When we decided to celebrate our first anniversary in St. Augustine, we didn’t make any solid plans. We wanted to enjoy the city, the scenery and of course, the food.

I’m pretty sure a chocolate store would have stopped us in our tracks no matter what, but it was a sign advertising chocolate factory tours that drew us to Whetstone Chocolates. We stepped inside, and the women at the counter said another tour would be starting soon. The tour cost $7, so I had pretty high expectations. I’ve been through Hershey’s Chocolate World tour several times, and it’s free, even if you don’t visit the park.

The first part of the tour was an introduction to the company and its history, as well as a video about cacao trees and harvesting the beans. I found the video boring and was beginning to wonder why we paid $14 plus tax to sit in a room with chocolate brown walls with strangers.

After that, though, we moved to the factory, where the chocolate products are made. Whetstone does not produce its own chocolate — they buy it from a producer who makes it to their specifications. However, our tour leader, Virginia, who is the daughter of the company’s founders, said they plan to produce their own chocolate on-site within six to eight months. I think that would make for a very interesting tour, once they are roasting and processing their own beans.

You had to wear hair nets to visit the food production area.

Really, this part of the tour was all about the melting, molding and packaging of their chocolates, and it didn’t hold my interest for long, especially since I wrote this Easter Sunday story about chocolate last year. But the Whestone folks were really friendly and knowledgeable, and there were some free samples. I loved the key lime pie chocolate sea shells. My opinion? Spend your $7 on their chocolates — the ones we tasted were excellent!

From there, it was on to the San Sebastian Winery for their free wine tasting. The wine tasting was a low-key affair. After they checked your ID, you were given a wine list and a small glass and made your way from station to station.

I’d like to pull up a seat at that table! My favorite wine by far was their vinter’s red, and I’m not usually a red wine fan.  It was really fruity, and that’s what I like.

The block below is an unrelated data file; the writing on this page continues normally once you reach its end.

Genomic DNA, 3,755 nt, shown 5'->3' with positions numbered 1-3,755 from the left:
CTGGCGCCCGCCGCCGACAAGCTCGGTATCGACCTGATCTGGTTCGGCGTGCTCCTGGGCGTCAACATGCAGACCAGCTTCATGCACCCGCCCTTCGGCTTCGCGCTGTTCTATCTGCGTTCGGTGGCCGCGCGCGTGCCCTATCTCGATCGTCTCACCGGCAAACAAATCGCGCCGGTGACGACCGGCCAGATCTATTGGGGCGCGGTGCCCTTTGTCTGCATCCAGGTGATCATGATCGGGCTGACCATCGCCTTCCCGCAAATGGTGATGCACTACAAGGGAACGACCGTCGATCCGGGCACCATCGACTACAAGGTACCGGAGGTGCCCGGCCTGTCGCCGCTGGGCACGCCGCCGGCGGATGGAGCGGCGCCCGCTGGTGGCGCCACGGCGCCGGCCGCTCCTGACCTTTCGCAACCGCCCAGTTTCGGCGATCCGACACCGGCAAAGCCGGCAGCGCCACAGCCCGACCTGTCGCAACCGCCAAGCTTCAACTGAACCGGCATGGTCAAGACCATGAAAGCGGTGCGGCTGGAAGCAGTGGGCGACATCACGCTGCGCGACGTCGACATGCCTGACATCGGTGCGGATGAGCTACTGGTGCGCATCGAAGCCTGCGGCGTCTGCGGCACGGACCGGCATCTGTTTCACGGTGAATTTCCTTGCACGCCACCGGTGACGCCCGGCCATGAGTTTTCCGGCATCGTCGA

So it should come as no surprise that I made a beeline for Vino del Grotto Winery on the main drag for tourists, St. George Street. This winery specialized in fruit wines — no grapes allowed. An employee met us at the door and gave a brief intro to their wines. She told us to walk around the store and choose two or three to sample.

I chose the Mango Mama wine, Cocoa Beach (orange and chocolate) and Hurricane Class 5, or Florida sangria. The Hurricane wine was a combination of several tropical fruits. I enjoyed every wine I sampled and really wished they gave tastings of the champagnes, too. Vino del Grotto does not allow photos to be taken inside their store, and the employee who served us was not very friendly, but I’d still take my chances there again. The wines were delicious!

And finally, one of my favorite places in the whole city was Pepper Palace on St. George Street. They had every kind of salsa, dip, barbecue sauce, jam, jelly and spread you could imagine, and there were samples of all the goods.

Love, love, love that blackberry wine barbecue sauce. I also really liked this pepper and onion relish that they mixed with cream cheese to make an absolutely amazing dip. I regret not buying a few jars of salsa, but we didn’t want to lug glass containers around for the rest of the day, and by the time we were ready to head home, Pepper Palace was too far out of the way to return.

I loved tasting our way through St. Augustine — and we only saw a fraction of what the city had to offer! Coming tomorrow: Sweet treats.

Do you like to plan trips around new and exciting places to eat? What was the best foodie destination you ever visited?

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